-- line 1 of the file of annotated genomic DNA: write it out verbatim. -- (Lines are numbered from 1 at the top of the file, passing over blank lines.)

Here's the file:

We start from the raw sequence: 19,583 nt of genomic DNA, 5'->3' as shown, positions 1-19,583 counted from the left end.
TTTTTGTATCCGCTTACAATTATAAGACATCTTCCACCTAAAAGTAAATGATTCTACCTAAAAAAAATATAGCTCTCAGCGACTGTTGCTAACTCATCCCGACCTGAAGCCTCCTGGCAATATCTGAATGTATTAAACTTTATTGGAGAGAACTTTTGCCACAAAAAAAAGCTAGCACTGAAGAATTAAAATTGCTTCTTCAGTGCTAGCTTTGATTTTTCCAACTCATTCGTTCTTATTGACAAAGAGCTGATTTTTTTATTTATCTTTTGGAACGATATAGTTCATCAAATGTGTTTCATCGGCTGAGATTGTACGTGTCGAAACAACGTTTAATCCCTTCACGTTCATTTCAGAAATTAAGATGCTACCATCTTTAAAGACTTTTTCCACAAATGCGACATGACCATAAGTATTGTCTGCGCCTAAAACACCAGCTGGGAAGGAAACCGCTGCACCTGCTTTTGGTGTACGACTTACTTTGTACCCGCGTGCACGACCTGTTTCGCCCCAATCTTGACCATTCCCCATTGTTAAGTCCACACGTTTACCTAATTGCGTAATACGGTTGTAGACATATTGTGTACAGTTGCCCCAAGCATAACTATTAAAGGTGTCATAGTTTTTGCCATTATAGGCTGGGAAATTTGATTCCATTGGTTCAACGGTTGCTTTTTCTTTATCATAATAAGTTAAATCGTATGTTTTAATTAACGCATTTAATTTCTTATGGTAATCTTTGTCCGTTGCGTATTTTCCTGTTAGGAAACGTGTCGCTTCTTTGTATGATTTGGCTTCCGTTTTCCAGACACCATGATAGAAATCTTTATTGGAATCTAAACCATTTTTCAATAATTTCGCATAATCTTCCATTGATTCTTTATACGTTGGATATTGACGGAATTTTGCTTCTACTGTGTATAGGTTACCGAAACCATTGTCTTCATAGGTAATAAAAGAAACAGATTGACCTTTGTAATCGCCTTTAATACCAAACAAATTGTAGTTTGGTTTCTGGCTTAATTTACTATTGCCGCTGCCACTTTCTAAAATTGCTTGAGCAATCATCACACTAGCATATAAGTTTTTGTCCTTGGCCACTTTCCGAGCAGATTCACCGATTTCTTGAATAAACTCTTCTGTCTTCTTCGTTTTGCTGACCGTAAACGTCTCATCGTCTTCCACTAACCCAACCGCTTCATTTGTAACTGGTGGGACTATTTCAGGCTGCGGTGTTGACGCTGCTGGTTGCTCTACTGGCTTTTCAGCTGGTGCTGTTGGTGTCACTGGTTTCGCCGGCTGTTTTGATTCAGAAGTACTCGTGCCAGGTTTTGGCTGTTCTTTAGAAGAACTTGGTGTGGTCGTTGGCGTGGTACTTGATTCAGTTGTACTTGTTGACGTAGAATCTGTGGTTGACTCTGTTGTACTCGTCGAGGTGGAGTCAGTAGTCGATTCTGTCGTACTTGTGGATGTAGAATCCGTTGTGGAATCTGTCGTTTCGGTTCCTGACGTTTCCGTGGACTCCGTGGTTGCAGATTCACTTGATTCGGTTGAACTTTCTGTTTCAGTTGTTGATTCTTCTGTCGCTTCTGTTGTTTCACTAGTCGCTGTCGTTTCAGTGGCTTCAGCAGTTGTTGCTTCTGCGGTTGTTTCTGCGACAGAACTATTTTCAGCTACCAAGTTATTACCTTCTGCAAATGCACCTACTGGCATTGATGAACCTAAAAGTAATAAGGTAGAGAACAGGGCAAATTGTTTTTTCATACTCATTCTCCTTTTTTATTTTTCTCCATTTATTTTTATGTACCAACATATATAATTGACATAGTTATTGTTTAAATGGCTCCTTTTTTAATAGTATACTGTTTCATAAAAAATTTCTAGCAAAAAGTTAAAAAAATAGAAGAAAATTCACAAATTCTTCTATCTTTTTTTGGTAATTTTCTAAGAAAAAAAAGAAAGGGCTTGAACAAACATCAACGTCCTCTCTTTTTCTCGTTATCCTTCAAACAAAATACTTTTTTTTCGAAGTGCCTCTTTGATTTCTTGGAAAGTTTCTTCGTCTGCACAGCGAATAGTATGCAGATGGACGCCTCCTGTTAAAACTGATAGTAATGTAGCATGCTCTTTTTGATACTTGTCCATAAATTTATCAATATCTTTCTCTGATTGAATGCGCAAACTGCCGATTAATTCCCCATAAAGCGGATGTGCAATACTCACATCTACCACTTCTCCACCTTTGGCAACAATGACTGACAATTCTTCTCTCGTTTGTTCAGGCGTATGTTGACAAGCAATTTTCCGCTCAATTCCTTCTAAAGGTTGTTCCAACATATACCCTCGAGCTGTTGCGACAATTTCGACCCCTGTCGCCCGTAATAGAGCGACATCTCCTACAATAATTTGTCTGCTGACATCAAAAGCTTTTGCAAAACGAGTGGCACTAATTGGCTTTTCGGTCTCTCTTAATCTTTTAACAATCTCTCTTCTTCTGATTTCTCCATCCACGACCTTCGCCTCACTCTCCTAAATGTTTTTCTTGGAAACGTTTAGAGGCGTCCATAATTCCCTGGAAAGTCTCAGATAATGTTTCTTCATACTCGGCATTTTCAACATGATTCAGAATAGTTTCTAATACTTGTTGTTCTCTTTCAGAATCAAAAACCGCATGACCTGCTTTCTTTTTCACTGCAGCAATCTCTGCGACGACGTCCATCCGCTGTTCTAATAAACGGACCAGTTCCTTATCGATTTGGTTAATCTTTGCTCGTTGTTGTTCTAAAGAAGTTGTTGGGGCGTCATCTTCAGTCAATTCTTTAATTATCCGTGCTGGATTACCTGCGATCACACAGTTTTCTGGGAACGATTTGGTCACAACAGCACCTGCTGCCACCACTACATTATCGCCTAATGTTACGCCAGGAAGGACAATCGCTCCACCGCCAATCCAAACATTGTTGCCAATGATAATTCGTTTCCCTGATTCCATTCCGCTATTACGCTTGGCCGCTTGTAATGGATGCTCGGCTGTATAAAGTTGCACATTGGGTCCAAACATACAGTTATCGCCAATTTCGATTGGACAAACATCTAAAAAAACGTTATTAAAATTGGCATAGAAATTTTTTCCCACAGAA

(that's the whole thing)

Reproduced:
We start from the raw sequence: 19,583 nt of genomic DNA, 5'->3' as shown, positions 1-19,583 counted from the left end.